That’s not to say there aren’t liberal or reformist elements in Japanese society, but fundamentally they’re far less common and far less vocal. Japan is a country where a general election campaign is basically the politicians who are already in power telling everyone to vote for them because they’re already in power and doing otherwise might lead to a disagreeable upset in the harmonious running of things. And it works! Japanese public life is all about an outward show of social harmony. Politicians are not sacked because they’ve had affairs, they’re sacked because they’ve failed to keep their affairs quiet by bribing the involved parties. Such corruption is endemic and expected. It’s a country where it’s considered rude and disruptive for the press to report negatively on the lives of public figures, and the media outlets tend to just repeat press releases as is.

    These things have their up sides. Japan has the lowest crime rate in the world. It has a thriving economy and a strong work ethic. But as far as gay rights are concerned, these aspects of Japanese society are pernicious, and need to be challenged.

  6. Simon.Murphy 12 Aug 2010, 11:45pm

    “But as far as gay rights are concerned, these aspects of Japanese society are pernicious, and need to be challenged.”

    Is a western style Gay Pride festival the best way to challenge inequality in Japan though?

    I’m not sure.

    Any Japanese posters here?

  7. An Cat Dubh 13 Aug 2010, 12:51pm

    I was in Japan last summer, and I spoke to a girl there who said she doesn’t define herself as anything. She said the Japanese are very conformist and dislike anything out of the ordinary, which is why they dislike gay people as well (not sure if she said anything about younger people). Also, she said the Japanese public doesn’t care for politics at all, hence her hard rock band sings a lot about politics, to raise awareness (how whopper is that!).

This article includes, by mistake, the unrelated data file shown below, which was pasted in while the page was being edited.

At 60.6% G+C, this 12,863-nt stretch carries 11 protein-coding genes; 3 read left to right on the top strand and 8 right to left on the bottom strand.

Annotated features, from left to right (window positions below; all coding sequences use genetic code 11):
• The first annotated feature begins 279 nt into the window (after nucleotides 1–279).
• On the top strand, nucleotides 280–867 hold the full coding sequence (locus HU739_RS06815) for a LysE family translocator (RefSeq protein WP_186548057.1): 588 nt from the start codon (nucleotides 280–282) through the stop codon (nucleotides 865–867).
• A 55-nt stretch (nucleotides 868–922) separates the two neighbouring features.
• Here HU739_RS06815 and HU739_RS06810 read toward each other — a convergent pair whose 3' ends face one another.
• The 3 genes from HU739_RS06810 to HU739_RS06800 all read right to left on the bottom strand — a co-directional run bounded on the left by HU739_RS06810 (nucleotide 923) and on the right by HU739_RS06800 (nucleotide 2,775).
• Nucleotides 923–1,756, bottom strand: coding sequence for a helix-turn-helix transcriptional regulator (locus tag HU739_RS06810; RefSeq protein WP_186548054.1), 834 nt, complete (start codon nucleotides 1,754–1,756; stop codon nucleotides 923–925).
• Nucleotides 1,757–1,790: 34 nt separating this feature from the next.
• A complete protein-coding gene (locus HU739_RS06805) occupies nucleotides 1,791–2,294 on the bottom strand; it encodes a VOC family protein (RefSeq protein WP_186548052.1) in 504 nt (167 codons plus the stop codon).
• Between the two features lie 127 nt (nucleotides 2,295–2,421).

On the other hand, they did vote for that opposition party in the last election, I forgot its name…

  8. Hi, I’m a gay woman in Tokyo and I joined Tokyo Pride Parade today.
    I joined the parade in 2005, 2006 and 2007, too, and today I thought the parade was less political than before. Only a small amount of people had message board and I guess many of the passers by did not recognize that it was a pride parade. A friend of mine heard people talking about our parade as a costume parade.

    I think many Japanese people are uncomfortable about expressing or being expressed political opinions, and it would be one of the reasons why western style Gay Pride festival is not the best way to challenge inequality in Japan.

  9. “The parade has not taken place for the last three years”

    Actually, that’s not true. The Tokyo Pride didn’t take place in 2008 but it did take place on May 23 2009.

    You can read about it here:

  10. I’m from East Asia and I know for a fact that Japan, Korean and to some extent Taiwan are homophobic. Gay couples have zero legal rights in these nations. The only chance they’ll get recognized is when one party suffers from domestic abuse. Then he or she will be recognized as a gay victim. Hate crime law, what is that? Hospital visitation right? Never heard of it.